I completely agree with my colleague - it's possible in theory, since not only are you out of status but the SEVIS system is set up to notify ICA (Immigration and Customs Enforcement) when you fall out of status.
That said, absent a criminal issue (and especially if a reinstatement shows as being filed), they aren't likely to expend the manpower in most cases. Possible, just unlikely.
Speak with an attorney for further guidance.
It isn't entirely clear what you mean here by "sponsor" - do you simply mean providing financial support as a joint sponsor on an Affidavit of (financial) Support, or do you actually mean sponsoring someone's immigration case?
In either event, I recommend speaking with an immigration attorney - even for financial-only sponsorship, there are two possible forms, with one carrying very serious legal obligations for the sponsor.
If you are discussing something more than just providing...
I agree with my colleague - you need to speak with an attorney.
You may be able to process here rather than abroad, but 1) there may be issues as well as timing/travel concerns with doing it and 2) the principal (main beneficiary of the petition - here your mother) would need to have processed for a green card before derivatives (yourself/siblings).
Speak with a lawyer.
You need to speak to an attorney about this - many issues here.
First, while there is no time limit before you can file, a divorce so relatively soon after you received the ten-year card and remarriage are likely to trigger suspicions about the validity of the first marriage; your situation needs to be evaluated.
Further, a petition by a permanent resident is very different than one by a citizen - a lapse in status by your new spouse would not be forgiven allowing adjustment of status in...
If you are the citizen here, you can write a letter to USCIS explaining and include a copy of the Receipt Notice (or at least the case number). Doesn't mean your husband can't still remove conditions, just that it will be without your help (and more difficult).
If he was the US citizen, you need to speak with an attorney - quickly.
Would you really trust a "cheap" lawyer with something this important?
You need to at least go for a consultation with a qualified immigration lawyer - most consultations are at least reasonable - to figure out what's going on here. It really isn't clear from your question what you mean by "extended for 90 days for the last four years" or why you got the Notice to Appear.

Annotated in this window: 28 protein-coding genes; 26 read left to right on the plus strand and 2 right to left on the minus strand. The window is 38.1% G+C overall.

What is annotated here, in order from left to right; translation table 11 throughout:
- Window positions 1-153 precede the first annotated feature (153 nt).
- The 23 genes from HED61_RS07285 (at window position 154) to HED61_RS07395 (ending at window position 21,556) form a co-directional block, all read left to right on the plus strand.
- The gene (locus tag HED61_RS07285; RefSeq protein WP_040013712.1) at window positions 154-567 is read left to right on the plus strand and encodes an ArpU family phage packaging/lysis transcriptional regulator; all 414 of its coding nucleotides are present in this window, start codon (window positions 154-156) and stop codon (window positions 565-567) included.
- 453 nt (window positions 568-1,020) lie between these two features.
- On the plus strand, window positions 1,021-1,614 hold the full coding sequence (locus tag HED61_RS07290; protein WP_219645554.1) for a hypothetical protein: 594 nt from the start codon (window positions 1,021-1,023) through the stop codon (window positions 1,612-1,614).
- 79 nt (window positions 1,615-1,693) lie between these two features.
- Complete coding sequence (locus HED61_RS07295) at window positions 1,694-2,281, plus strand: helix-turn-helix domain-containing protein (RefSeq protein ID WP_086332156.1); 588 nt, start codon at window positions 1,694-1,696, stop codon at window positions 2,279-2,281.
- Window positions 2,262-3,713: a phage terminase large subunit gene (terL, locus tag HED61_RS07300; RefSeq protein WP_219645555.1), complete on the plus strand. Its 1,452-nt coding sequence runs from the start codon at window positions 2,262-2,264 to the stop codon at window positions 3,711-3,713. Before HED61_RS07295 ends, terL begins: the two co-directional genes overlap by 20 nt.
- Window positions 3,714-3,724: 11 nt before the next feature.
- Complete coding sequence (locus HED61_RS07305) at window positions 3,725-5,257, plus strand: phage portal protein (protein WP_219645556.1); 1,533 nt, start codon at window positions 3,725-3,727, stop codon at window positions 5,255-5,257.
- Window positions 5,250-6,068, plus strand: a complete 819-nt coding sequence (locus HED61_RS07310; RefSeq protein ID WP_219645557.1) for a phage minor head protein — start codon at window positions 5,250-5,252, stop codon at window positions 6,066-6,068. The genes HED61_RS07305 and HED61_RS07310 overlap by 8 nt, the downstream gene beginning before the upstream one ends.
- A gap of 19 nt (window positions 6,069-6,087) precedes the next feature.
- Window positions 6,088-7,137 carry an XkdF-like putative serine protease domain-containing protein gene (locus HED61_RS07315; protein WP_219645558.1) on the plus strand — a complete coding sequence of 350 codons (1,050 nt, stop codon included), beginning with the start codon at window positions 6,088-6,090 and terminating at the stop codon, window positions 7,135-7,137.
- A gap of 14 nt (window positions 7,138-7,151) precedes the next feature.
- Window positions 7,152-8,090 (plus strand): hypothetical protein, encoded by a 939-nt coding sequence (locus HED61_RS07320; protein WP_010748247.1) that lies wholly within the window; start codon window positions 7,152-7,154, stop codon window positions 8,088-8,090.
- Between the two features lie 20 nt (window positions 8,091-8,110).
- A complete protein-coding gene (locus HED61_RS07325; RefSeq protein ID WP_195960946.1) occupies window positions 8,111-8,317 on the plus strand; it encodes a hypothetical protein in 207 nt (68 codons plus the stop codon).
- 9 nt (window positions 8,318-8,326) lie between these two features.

You need to explain this in greater detail in a meeting with an actual attorney.
What isn't clear is 1) Exactly what the grounds for the first deportation were (if the crime, was this deemed an aggravated felony?), 2) whether the first "deportation" was a complete one, with him leaving at the end (or did he just get an order of removal and never leave)? and 3) if so, how he came back after the first deportation.
If an aggravated felony, there's no way to get back absent a collateral...
I would be very, very careful about doing something like this and speak with an attorney about your options.
First, the practical issue: if you are on OPT now, you have less than one year left. Assuming your business does well (and I hope it would), what is your plan once the OPT runs out from a visa/immigration perspective? How would you remain here to run the business?
Now, the legal issues:
Starting your own company on OPT is highly questionable. While OPT is not employer-...
You definitely need to speak with a qualified immigration lawyer - there would be great difficulties in become legal other than with the temporary protection your DACA grant gives you, if you entered without permission ("inspection") from an immigration officer and you have been here for a certain period after turning 18. The fact that you were granted DACA implies a set of facts that would make it tough to do anything else. But, you need to go through your immigration history with an...